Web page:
The Beetle, the Bee, the Cricket, and the Moth.
A conference of the smaller terrestrial creatures was held on the occasion of the summer solstice. Those in attendance discussed the advantages of their respective lifestyles.
The beetle, uncertain of what to say, began: “My life is the best I could imagine. I spend my time rooting through underbrush and hidden places, finding food where no one else cares to look, and resting most of the time. It is a happy, simple life, and I get by.”
The bee, buzzing with self-assurance butted in next: “I feel sorry for you, beetle. You will never know the joy of a grand purpose. We bees live and work together in an orderly society to build something greater than ourselves. Our complex hives remain after we are gone; our honey is unmatched in sweetness and is much sought after by other creatures. Your poor life is one of mere labor to sustain your useless existence.”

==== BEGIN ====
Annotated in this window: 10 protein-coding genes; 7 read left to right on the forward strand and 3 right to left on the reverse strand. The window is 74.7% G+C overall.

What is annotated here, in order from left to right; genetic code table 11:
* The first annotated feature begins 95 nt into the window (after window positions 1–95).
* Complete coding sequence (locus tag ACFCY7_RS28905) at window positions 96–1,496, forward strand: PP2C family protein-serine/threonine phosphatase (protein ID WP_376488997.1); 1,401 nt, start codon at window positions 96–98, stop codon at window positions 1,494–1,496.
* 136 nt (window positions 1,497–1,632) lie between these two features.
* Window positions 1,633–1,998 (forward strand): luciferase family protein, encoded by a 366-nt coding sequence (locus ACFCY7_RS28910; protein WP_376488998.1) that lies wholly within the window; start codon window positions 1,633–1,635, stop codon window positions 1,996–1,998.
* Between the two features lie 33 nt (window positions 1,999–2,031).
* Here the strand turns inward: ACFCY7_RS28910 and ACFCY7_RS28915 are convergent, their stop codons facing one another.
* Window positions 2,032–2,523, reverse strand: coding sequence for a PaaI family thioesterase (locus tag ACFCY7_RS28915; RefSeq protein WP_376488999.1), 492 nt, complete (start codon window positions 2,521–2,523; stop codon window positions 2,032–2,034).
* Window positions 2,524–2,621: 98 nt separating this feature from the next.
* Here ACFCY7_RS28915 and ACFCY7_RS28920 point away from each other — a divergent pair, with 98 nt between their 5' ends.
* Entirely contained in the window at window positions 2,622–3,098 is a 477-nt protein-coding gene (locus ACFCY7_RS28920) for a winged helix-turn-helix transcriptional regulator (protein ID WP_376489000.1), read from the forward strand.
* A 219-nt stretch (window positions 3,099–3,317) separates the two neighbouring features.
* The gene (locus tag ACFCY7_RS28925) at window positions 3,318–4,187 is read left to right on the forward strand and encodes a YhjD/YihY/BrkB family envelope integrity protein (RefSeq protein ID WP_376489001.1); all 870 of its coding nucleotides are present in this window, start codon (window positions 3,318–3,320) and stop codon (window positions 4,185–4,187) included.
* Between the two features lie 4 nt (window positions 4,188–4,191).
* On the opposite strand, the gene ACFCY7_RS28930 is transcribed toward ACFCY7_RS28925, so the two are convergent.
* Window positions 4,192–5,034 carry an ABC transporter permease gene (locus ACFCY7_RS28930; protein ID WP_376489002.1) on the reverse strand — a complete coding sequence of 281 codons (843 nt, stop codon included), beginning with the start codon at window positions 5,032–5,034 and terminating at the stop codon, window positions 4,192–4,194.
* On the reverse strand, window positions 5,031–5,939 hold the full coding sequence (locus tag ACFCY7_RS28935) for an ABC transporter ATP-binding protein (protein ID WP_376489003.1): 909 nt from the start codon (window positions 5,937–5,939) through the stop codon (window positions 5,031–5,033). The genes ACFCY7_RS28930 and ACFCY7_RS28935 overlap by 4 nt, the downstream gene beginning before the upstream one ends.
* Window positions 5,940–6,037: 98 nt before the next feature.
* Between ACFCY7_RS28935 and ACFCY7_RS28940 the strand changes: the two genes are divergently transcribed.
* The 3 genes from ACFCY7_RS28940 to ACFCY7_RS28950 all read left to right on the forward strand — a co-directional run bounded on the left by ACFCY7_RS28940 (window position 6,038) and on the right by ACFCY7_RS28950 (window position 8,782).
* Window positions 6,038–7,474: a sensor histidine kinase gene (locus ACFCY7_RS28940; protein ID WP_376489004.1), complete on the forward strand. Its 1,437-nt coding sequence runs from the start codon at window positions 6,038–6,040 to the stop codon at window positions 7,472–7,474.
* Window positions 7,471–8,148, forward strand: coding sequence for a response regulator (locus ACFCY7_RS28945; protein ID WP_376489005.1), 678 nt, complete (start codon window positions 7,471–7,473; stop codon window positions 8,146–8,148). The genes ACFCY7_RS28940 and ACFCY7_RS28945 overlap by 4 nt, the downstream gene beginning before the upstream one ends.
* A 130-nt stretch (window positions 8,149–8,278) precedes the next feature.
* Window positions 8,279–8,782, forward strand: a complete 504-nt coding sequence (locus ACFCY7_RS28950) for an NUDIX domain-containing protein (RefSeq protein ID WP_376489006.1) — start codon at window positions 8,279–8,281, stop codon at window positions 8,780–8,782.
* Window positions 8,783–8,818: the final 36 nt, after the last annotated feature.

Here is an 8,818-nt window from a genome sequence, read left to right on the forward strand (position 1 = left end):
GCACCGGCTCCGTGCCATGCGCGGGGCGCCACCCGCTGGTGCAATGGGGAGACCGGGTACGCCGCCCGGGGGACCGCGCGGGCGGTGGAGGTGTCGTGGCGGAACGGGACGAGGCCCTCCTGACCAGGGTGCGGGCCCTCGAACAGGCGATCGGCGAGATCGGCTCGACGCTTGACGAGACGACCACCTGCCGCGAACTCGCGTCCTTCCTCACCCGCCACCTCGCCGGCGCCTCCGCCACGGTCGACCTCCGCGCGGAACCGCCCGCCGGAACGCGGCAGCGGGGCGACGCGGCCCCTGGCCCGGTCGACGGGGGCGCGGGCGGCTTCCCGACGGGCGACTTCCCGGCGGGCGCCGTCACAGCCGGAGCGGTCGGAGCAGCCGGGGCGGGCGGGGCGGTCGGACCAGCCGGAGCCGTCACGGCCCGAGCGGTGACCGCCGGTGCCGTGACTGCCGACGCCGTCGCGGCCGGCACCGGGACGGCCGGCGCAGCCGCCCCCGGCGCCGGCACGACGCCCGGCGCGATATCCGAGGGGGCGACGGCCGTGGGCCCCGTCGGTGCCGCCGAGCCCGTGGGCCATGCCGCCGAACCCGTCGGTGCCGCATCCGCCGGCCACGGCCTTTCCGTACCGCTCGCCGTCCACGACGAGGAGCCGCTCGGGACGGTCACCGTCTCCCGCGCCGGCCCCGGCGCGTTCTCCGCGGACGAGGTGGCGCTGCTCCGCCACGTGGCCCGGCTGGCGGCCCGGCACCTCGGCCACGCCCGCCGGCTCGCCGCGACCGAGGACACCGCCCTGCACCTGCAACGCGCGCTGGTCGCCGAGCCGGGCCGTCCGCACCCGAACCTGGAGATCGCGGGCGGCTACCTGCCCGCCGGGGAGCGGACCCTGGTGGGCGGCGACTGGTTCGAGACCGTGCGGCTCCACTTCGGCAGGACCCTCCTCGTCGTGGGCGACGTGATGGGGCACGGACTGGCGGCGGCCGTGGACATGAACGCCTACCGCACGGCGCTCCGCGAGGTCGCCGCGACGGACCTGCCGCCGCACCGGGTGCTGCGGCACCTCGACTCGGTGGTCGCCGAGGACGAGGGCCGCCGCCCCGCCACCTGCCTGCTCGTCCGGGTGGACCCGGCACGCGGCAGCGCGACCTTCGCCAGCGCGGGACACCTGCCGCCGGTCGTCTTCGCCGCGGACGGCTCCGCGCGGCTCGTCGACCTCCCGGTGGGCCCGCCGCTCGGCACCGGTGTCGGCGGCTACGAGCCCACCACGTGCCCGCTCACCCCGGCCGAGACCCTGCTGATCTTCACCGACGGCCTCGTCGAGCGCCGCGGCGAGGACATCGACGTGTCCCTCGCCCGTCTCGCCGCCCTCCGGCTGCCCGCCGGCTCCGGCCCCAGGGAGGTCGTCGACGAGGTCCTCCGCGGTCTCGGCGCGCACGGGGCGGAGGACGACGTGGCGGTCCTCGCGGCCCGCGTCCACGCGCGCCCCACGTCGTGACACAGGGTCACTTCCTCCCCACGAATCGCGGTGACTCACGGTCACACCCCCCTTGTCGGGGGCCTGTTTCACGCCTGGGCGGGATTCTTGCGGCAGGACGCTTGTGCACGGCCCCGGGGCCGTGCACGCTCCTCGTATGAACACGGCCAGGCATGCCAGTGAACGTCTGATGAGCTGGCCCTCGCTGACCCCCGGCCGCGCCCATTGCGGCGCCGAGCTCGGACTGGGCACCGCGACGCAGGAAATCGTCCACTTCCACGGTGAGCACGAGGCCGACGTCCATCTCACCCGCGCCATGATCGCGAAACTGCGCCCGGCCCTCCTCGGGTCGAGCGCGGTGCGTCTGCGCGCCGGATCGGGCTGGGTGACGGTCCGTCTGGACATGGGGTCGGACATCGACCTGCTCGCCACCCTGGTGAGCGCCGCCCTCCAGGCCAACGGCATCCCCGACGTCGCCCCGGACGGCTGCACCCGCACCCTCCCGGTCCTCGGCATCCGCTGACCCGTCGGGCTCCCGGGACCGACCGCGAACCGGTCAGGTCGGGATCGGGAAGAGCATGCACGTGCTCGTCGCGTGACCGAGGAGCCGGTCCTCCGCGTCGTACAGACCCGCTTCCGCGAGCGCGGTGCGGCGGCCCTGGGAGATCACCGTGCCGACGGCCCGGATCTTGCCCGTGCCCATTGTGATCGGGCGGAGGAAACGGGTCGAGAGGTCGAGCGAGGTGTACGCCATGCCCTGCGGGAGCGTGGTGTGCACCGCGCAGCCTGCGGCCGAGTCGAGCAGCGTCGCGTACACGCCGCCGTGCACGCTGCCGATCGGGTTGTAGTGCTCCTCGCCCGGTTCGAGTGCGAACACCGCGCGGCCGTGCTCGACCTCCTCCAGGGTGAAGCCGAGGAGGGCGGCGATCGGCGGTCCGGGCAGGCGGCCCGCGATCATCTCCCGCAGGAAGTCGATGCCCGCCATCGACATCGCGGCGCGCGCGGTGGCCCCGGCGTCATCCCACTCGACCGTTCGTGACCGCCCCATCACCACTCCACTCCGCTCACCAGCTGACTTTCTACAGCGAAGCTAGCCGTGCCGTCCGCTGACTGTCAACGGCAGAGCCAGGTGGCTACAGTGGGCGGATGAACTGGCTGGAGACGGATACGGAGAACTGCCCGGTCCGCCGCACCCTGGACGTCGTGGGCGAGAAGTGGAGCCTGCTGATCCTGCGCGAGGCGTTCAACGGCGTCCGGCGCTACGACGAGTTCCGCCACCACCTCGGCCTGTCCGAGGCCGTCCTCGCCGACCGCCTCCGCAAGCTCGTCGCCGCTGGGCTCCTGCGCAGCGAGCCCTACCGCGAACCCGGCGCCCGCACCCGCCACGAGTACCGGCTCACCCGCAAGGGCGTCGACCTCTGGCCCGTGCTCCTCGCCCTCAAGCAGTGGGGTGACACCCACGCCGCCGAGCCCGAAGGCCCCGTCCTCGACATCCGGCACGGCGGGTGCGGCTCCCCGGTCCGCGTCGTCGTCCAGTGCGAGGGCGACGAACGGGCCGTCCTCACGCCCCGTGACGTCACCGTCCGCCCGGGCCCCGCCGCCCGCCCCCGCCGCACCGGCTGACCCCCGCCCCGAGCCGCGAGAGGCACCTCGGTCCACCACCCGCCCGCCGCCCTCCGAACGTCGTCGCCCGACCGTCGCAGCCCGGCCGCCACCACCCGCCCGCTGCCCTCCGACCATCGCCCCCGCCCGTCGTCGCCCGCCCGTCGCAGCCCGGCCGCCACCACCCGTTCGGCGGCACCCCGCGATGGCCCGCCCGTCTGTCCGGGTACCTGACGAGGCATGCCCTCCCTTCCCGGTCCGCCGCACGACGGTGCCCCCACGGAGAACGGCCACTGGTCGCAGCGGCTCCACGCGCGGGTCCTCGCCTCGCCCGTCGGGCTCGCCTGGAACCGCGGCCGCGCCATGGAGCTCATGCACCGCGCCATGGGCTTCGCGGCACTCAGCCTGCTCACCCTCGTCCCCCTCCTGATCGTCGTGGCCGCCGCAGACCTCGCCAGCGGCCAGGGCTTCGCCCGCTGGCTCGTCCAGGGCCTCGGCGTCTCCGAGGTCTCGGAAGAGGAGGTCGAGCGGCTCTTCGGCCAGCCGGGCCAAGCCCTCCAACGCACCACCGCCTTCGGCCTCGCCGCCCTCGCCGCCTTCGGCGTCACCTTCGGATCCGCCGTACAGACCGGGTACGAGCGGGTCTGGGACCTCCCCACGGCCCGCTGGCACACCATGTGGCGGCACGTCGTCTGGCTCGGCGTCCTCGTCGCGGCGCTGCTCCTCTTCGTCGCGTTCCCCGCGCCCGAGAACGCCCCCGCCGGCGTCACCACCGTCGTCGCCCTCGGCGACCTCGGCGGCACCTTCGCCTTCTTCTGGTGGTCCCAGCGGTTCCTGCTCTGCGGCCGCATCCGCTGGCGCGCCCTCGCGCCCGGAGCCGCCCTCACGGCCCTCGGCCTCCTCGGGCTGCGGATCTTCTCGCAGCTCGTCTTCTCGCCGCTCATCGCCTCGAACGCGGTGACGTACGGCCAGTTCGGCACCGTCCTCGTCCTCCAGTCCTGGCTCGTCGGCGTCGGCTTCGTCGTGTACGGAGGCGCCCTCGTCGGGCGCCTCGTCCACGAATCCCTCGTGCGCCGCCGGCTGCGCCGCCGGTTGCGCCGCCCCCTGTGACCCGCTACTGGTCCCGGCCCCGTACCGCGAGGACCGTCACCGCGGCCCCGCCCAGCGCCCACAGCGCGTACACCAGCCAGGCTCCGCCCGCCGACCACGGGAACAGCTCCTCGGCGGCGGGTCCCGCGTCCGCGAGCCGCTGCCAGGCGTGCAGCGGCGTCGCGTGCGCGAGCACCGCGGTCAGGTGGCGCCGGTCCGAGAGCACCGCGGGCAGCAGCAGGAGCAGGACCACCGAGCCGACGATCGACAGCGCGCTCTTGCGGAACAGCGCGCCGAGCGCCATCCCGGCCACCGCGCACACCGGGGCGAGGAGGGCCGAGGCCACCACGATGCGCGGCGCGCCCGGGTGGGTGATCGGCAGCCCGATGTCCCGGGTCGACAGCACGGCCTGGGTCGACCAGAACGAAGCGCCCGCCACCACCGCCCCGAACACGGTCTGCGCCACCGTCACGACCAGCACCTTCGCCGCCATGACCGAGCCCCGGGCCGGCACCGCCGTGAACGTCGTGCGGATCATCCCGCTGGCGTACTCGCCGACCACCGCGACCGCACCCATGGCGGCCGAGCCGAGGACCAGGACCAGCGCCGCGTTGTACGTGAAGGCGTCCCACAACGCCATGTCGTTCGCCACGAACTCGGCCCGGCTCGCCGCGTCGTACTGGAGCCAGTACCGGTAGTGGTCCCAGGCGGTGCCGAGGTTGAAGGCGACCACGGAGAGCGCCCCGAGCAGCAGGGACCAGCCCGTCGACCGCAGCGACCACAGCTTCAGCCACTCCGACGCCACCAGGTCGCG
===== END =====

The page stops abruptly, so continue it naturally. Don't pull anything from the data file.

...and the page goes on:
The cricket, offended by the arrogance of the bee, spoke in turn: “Do direct your calumny away from our friend the beetle and turn your critical gaze to yourself. Is your 'grand purpose' really any more useful than that of the beetle's simpler way? Is your 'orderly society' really such a great place to live? We crickets respect one another's space and yet still find time to communicate and create — which we do through our songs that pierce through the dark to sweeten our lonesome nights with melody. We live a social life, but it is a life based on mutual respect and shared expression.”
The moth, who had so far been silent as usual, spoke: “Whether one labors to sustain life, works toward a broader legacy, or sings out against the loneliness of the night matters little to we moths. To be a moth is to know death, for each of us dies once before we get our wings, and to know death is to know the futility of all things. Even so, given the chance, we moths will always fly toward the light.”